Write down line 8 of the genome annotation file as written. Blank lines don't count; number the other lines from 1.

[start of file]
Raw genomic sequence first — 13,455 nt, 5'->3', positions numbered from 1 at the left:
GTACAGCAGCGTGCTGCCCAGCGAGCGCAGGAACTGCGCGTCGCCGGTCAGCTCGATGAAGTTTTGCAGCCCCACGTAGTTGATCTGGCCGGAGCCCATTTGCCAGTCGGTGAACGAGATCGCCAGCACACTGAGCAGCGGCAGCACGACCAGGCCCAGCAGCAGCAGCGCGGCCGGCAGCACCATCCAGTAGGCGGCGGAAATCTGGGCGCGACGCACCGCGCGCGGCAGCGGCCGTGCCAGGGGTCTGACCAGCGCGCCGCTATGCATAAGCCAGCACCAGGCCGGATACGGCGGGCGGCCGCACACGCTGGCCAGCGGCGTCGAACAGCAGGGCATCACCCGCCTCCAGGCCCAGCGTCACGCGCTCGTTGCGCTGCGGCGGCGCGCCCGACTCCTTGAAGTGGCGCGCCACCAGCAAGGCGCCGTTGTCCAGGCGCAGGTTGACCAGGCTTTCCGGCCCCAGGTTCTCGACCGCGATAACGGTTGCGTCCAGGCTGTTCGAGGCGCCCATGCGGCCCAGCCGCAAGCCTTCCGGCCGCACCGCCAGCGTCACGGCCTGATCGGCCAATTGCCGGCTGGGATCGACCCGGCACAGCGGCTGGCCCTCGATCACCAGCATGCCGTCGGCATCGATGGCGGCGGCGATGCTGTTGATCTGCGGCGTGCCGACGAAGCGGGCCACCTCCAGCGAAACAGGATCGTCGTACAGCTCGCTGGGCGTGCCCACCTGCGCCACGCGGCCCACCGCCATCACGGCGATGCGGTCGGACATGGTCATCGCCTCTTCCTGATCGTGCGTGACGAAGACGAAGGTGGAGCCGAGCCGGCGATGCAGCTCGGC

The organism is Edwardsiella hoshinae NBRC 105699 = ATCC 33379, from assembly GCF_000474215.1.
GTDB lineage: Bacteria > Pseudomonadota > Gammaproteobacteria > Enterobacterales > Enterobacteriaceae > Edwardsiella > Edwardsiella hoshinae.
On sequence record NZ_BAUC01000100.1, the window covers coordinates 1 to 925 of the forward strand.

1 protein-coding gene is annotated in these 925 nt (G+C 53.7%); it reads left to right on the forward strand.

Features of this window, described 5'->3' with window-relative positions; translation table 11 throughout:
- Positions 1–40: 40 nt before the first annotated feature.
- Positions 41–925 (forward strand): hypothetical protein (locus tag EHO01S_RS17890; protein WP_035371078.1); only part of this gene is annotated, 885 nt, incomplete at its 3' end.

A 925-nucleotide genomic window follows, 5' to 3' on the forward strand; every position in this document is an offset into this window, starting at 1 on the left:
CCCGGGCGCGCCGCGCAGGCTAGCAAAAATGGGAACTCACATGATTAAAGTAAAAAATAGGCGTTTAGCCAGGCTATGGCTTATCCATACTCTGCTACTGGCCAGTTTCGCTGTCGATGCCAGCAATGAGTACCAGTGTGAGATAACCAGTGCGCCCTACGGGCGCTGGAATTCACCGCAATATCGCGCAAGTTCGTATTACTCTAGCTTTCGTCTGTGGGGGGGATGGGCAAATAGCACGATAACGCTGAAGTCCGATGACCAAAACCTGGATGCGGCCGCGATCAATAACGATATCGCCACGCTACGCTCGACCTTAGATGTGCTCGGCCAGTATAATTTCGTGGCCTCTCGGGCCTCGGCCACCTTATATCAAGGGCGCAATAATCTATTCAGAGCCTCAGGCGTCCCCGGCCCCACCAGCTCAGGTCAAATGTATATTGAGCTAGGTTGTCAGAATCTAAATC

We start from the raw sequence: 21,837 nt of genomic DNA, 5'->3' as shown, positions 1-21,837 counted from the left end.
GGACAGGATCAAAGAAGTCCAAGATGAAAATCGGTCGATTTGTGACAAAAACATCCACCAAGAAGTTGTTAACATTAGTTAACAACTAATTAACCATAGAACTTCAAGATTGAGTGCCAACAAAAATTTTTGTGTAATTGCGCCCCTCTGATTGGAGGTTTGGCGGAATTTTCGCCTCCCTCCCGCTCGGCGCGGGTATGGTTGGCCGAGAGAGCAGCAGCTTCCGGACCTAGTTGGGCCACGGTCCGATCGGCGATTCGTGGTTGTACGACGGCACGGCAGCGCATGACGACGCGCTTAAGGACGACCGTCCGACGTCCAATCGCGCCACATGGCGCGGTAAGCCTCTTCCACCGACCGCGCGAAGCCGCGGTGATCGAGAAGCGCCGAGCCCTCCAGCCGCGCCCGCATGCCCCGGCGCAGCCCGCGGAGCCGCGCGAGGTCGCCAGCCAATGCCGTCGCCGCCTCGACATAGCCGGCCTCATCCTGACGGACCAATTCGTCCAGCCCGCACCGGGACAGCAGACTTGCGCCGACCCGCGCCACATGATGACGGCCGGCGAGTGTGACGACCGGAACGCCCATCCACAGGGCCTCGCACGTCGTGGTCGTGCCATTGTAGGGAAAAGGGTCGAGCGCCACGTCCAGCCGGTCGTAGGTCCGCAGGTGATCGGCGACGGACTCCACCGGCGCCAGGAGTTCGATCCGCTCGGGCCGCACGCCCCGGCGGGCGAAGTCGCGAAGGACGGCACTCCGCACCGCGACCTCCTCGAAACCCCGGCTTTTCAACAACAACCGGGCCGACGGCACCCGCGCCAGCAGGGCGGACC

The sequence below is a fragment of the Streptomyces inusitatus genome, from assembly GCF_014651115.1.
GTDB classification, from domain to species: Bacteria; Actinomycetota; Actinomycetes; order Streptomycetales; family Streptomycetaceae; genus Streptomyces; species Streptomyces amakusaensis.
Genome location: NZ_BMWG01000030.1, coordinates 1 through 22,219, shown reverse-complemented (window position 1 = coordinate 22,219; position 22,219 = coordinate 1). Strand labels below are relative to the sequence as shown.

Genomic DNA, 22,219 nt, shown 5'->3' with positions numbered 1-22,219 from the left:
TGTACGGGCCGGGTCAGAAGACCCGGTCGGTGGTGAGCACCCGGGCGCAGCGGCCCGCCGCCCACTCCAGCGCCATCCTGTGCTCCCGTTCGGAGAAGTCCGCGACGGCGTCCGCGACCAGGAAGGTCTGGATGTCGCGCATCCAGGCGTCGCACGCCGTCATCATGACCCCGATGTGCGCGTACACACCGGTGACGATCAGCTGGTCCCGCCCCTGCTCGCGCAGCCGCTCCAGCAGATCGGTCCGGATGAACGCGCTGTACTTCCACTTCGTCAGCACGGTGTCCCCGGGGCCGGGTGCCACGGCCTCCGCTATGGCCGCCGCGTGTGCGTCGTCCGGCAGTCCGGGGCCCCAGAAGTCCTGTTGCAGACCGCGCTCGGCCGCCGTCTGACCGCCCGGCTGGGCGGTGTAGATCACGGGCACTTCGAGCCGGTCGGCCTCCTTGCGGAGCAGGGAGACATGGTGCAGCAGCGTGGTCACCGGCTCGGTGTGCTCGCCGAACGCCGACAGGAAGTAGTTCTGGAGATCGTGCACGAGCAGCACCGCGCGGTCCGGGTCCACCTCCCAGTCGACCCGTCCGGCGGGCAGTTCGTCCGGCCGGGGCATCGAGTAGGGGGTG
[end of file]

- Positions 1–40: 40 nt before the first annotated feature.